Welcome
Daily Tax Report ®

Tax Extender Opponents See Something New: Reason for Hope

Aug. 9, 2019, 8:45 AM

Political groups and think tanks from across the political spectrum see 2019 as the year that Congress may finally end temporary extensions of tax breaks.

For years, Congress has extended tax incentives for industries on a temporary basis because lawmakers don’t want to balance the long-term cost of the breaks by cutting spending or ending other tax breaks.

But Congress let several of those breaks expire following passage of the 2017 tax law, and more fell by the wayside last year as the government funding showdown dominated the end of 2018. Now, extender opponents see the best opportunity they’ve had in years—if not ever—to end the legislative merry-go-round.

Thanks to the length of time several provisions languished without renewal—nearly two years for some—they could run past the point of retroactive renewal, making them less desirable to the individuals, companies, or industries that take advantage of them.

“Of all the times that we’ve tried to do it, we’ve got a better chance now than many of the others,” said Marc Goldwein, senior policy director for the Committee for a Responsible Federal Budget, a Washington-based group that advocates lowering the national debt and balancing the federal budget. “Part of the reason we think we have the opportunity is that this is the longest time they’ve ever been expired.”

Champions of the expired tax breaks—which cover everything from biodiesel production to economic development in American Samoa—believe an extenders package will need to catch a ride with must-pass legislation, like upcoming government funding bills, in order to stay in effect.

‘Fundamental Fairness Question’

The CRFB helped spearhead an unusually broad alliance of political groups that often stand on opposite sides of tax policy and other political issues—such as Americans for Prosperity, a conservative group with deep pockets and political chapters in most states, and Tax March, a liberal group with the slogan “Tax the Rich” that sought to block the 2017 tax law.

“The way that we think about this, is it’s really just a fundamental fairness question,” said Russ Latino, an AFP vice president focused on economic policy issues. “The notion that well-connected industries can go to Congress and get a carve-out is seen as fundamentally unfair to most people.”

AFP, founded by billionaires Charles and David Koch, launched a direct mail and online advertising campaign in different states and congressional districts to hammer home the anti-extender message.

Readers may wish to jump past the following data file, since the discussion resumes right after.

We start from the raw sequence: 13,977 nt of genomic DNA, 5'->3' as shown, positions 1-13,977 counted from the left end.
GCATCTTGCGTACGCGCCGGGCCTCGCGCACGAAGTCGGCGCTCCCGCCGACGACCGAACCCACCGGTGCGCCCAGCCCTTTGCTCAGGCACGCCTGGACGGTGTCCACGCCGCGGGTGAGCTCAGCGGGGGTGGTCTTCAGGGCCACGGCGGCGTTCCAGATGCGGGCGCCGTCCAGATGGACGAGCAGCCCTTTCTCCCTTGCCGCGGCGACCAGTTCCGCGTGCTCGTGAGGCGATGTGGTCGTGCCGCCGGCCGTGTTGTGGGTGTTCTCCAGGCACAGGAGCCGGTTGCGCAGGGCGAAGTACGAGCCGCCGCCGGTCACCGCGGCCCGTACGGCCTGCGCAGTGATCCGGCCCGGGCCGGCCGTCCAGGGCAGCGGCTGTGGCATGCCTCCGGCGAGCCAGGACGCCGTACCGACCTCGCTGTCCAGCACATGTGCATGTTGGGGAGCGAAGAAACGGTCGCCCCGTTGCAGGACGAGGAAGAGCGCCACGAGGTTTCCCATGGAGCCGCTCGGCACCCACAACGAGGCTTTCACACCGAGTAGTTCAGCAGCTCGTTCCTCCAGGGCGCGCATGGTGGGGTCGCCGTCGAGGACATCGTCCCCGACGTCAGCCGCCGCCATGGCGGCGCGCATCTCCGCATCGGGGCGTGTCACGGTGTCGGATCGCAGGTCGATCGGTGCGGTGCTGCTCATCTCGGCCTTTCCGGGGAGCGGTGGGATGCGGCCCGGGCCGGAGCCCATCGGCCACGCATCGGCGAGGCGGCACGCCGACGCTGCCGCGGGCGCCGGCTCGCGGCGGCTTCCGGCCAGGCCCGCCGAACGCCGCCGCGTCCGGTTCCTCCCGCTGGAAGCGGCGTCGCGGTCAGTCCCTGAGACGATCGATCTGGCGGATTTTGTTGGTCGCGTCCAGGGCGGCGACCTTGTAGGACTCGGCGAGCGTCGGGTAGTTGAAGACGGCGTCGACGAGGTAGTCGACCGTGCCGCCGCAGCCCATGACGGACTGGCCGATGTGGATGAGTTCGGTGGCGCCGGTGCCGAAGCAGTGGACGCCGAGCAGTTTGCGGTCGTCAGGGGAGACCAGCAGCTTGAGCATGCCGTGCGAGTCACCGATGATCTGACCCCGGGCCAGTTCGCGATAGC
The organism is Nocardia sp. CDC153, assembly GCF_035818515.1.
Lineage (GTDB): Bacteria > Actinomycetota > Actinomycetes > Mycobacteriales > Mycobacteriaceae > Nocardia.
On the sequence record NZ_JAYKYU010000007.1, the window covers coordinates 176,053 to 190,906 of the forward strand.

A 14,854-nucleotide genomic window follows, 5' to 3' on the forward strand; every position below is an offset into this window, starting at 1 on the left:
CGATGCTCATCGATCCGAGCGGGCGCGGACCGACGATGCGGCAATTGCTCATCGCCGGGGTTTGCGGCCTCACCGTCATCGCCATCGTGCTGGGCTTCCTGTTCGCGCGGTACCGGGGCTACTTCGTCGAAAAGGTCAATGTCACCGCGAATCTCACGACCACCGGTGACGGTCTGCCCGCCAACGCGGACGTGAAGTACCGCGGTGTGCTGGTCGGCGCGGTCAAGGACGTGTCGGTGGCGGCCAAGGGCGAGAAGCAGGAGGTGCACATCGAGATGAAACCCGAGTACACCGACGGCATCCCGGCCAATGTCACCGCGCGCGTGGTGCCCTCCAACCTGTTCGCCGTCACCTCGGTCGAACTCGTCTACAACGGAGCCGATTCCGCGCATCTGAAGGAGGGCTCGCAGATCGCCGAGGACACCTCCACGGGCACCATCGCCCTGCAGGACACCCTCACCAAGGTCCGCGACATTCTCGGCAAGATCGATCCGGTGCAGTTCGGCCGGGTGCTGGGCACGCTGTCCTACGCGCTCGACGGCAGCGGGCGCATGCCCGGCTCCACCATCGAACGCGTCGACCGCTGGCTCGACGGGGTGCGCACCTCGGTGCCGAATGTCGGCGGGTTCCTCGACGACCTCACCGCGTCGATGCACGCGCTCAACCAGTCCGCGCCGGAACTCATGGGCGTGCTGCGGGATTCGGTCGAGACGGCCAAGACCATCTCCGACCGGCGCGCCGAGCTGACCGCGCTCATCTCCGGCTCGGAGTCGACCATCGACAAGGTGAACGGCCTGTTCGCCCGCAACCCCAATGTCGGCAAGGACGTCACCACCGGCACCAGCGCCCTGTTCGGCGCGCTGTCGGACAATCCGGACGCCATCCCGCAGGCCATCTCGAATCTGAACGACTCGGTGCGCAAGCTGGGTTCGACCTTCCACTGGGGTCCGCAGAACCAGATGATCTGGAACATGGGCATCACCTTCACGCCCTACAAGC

Constituents of Senate Finance Committee Chairman Chuck Grassley (R-Iowa), a major proponent of the biodiesel tax credit, received an AFP mailer featuring a zombie’s arms reaching up from the ground and a header declaring, “Tax loopholes are like zombies ... They just won’t die,” in dramatic all-caps.

The organization will also spend $250,000 on digital ads targeting people who live in the districts of House Ways and Means and Senate Finance committee members, telling them to oppose tax extenders while coupling the issue with another program AFP wants to end, the Export-Import Bank. The group’s state directors also lobbied members of Congress in early July, asking them not to continue temporary tax break extensions.

“We’ve got a series of events planned across the states to really drive home the message” while Congress is on summer recess, Latino said.

Uphill Battle

Opponents of tax extenders acknowledge they’re waging an uphill battle—in a February speech on the Senate floor, Grassley warned of potential layoffs in the biodiesel industry if Congress doesn’t extend their benefits, and the Finance Committee may mark up extension legislation in September.

But tax policy experts say there’s less enthusiasm for extenders than in years past.

“There used to be two big engines that drove the tax extenders debate,” said Jon Traub, managing principal of Deloitte Tax LLP’s tax policy group, referring to the R&D tax credit made permanent in 2015 and an individual alternative minimum tax threshold made permanent in the 2017 tax law.

Traub said that fatigue from the near-annual exercise may also be setting in.

“There becomes a sort of resistance to doing this again and again,” he said.

Senators charged with evaluating whether to continue the expired—or expiring—provisions may hope to leave some extenders expired, though some may favor permanence for their own favored breaks.

“The committee should act. Temporary extensions are not helpful,” Finance Committee member Ben Cardin (D-Md.) told Bloomberg Tax on Aug. 1.

Cardin, a member of multiple task forces set up by the committee to examine and make recommendations about the various expiring tax breaks, favors making permanent the expansion of a deduction for energy-efficient buildings that makes it easier for nonprofits to use the break.

The six bipartisan task forces have yet to publish their reports.

But despite the opposition’s greater traction, Goldwein would only allow himself cautious optimism that tax extenders might finally wither away.

“It’s relative optimism,” he said, sounding slightly weary from other fiscal battles fought and lost. “I’ll never discount that Congress will decide to bring back these tax breaks, but I think we have a shot that they won’t.”

To contact the reporter on this story: Colin Wilhelm in Washington at cwilhelm@bloomberglaw.com

To contact the editors responsible for this story: Patrick Ambrosio at pambrosio@bloombergtax.com; Karen Saunders at ksaunders@bloombergtax.com